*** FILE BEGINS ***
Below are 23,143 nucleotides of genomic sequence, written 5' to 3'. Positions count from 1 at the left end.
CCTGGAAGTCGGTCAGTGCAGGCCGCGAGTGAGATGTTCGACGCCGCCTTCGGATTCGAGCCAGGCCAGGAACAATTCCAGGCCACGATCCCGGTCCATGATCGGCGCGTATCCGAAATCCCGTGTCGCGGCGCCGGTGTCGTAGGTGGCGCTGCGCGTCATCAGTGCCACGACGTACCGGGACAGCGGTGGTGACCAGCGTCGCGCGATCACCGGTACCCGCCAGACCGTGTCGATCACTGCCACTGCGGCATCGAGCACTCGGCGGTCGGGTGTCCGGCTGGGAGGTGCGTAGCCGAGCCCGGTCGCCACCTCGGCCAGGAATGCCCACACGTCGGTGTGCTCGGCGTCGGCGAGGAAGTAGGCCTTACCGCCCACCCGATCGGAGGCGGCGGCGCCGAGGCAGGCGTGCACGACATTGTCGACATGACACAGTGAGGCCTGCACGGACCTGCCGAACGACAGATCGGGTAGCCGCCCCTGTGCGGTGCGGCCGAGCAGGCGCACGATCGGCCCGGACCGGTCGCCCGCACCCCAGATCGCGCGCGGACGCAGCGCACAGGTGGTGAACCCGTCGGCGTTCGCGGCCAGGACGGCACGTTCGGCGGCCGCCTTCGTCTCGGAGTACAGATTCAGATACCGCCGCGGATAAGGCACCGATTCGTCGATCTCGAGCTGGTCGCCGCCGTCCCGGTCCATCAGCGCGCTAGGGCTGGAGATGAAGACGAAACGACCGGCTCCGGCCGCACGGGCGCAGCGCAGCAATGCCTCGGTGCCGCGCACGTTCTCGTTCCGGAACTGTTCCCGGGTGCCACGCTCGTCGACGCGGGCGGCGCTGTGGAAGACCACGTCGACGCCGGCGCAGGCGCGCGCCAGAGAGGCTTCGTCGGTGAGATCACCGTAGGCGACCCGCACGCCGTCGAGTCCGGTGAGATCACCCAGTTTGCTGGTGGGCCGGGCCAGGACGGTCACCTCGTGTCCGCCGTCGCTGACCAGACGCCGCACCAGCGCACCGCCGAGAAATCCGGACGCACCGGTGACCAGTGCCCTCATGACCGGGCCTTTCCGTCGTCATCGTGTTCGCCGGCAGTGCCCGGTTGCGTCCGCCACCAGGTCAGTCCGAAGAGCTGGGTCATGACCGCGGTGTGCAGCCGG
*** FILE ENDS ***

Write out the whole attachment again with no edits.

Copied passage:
Below are 23,143 nucleotides of genomic sequence, written 5' to 3'. Positions count from 1 at the left end.
CCTGGAAGTCGGTCAGTGCAGGCCGCGAGTGAGATGTTCGACGCCGCCTTCGGATTCGAGCCAGGCCAGGAACAATTCCAGGCCACGATCCCGGTCCATGATCGGCGCGTATCCGAAATCCCGTGTCGCGGCGCCGGTGTCGTAGGTGGCGCTGCGCGTCATCAGTGCCACGACGTACCGGGACAGCGGTGGTGACCAGCGTCGCGCGATCACCGGTACCCGCCAGACCGTGTCGATCACTGCCACTGCGGCATCGAGCACTCGGCGGTCGGGTGTCCGGCTGGGAGGTGCGTAGCCGAGCCCGGTCGCCACCTCGGCCAGGAATGCCCACACGTCGGTGTGCTCGGCGTCGGCGAGGAAGTAGGCCTTACCGCCCACCCGATCGGAGGCGGCGGCGCCGAGGCAGGCGTGCACGACATTGTCGACATGACACAGTGAGGCCTGCACGGACCTGCCGAACGACAGATCGGGTAGCCGCCCCTGTGCGGTGCGGCCGAGCAGGCGCACGATCGGCCCGGACCGGTCGCCCGCACCCCAGATCGCGCGCGGACGCAGCGCACAGGTGGTGAACCCGTCGGCGTTCGCGGCCAGGACGGCACGTTCGGCGGCCGCCTTCGTCTCGGAGTACAGATTCAGATACCGCCGCGGATAAGGCACCGATTCGTCGATCTCGAGCTGGTCGCCGCCGTCCCGGTCCATCAGCGCGCTAGGGCTGGAGATGAAGACGAAACGACCGGCTCCGGCCGCACGGGCGCAGCGCAGCAATGCCTCGGTGCCGCGCACGTTCTCGTTCCGGAACTGTTCCCGGGTGCCACGCTCGTCGACGCGGGCGGCGCTGTGGAAGACCACGTCGACGCCGGCGCAGGCGCGCGCCAGAGAGGCTTCGTCGGTGAGATCACCGTAGGCGACCCGCACGCCGTCGAGTCCGGTGAGATCACCCAGTTTGCTGGTGGGCCGGGCCAGGACGGTCACCTCGTGTCCGCCGTCGCTGACCAGACGCCGCACCAGCGCACCGCCGAGAAATCCGGACGCACCGGTGACCAGTGCCCTCATGACCGGGCCTTTCCGTCGTCATCGTGTTCGCCGGCAGTGCCCGGTTGCGTCCGCCACCAGGTCAGTCCGAAGAGCTGGGTCATGACCGCGGTGTGCAGCCGG